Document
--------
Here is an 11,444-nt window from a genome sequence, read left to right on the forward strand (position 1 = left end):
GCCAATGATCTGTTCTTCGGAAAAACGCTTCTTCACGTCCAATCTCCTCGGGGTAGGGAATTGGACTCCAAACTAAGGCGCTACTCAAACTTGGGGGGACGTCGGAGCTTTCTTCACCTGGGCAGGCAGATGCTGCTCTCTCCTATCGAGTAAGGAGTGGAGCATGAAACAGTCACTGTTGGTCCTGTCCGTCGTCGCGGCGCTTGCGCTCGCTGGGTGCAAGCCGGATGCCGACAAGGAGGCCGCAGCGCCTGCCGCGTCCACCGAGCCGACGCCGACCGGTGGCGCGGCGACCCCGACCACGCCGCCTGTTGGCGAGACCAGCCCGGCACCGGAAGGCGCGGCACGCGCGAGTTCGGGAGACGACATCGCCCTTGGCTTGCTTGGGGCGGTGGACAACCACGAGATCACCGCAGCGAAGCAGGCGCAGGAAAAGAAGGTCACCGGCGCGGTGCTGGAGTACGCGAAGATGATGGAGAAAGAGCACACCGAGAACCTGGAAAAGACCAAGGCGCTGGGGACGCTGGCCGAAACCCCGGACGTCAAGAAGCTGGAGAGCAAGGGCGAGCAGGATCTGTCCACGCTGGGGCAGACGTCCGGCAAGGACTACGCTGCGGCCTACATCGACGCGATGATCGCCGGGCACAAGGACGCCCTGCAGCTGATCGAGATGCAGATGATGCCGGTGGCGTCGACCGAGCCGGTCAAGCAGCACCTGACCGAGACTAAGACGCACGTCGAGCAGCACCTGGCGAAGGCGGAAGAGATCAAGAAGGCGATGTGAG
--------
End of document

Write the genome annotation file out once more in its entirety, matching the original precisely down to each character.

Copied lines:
Here is an 11,444-nt window from a genome sequence, read left to right on the forward strand (position 1 = left end):
GCCAATGATCTGTTCTTCGGAAAAACGCTTCTTCACGTCCAATCTCCTCGGGGTAGGGAATTGGACTCCAAACTAAGGCGCTACTCAAACTTGGGGGGACGTCGGAGCTTTCTTCACCTGGGCAGGCAGATGCTGCTCTCTCCTATCGAGTAAGGAGTGGAGCATGAAACAGTCACTGTTGGTCCTGTCCGTCGTCGCGGCGCTTGCGCTCGCTGGGTGCAAGCCGGATGCCGACAAGGAGGCCGCAGCGCCTGCCGCGTCCACCGAGCCGACGCCGACCGGTGGCGCGGCGACCCCGACCACGCCGCCTGTTGGCGAGACCAGCCCGGCACCGGAAGGCGCGGCACGCGCGAGTTCGGGAGACGACATCGCCCTTGGCTTGCTTGGGGCGGTGGACAACCACGAGATCACCGCAGCGAAGCAGGCGCAGGAAAAGAAGGTCACCGGCGCGGTGCTGGAGTACGCGAAGATGATGGAGAAAGAGCACACCGAGAACCTGGAAAAGACCAAGGCGCTGGGGACGCTGGCCGAAACCCCGGACGTCAAGAAGCTGGAGAGCAAGGGCGAGCAGGATCTGTCCACGCTGGGGCAGACGTCCGGCAAGGACTACGCTGCGGCCTACATCGACGCGATGATCGCCGGGCACAAGGACGCCCTGCAGCTGATCGAGATGCAGATGATGCCGGTGGCGTCGACCGAGCCGGTCAAGCAGCACCTGACCGAGACTAAGACGCACGTCGAGCAGCACCTGGCGAAGGCGGAAGAGATCAAGAAGGCGATGTGAG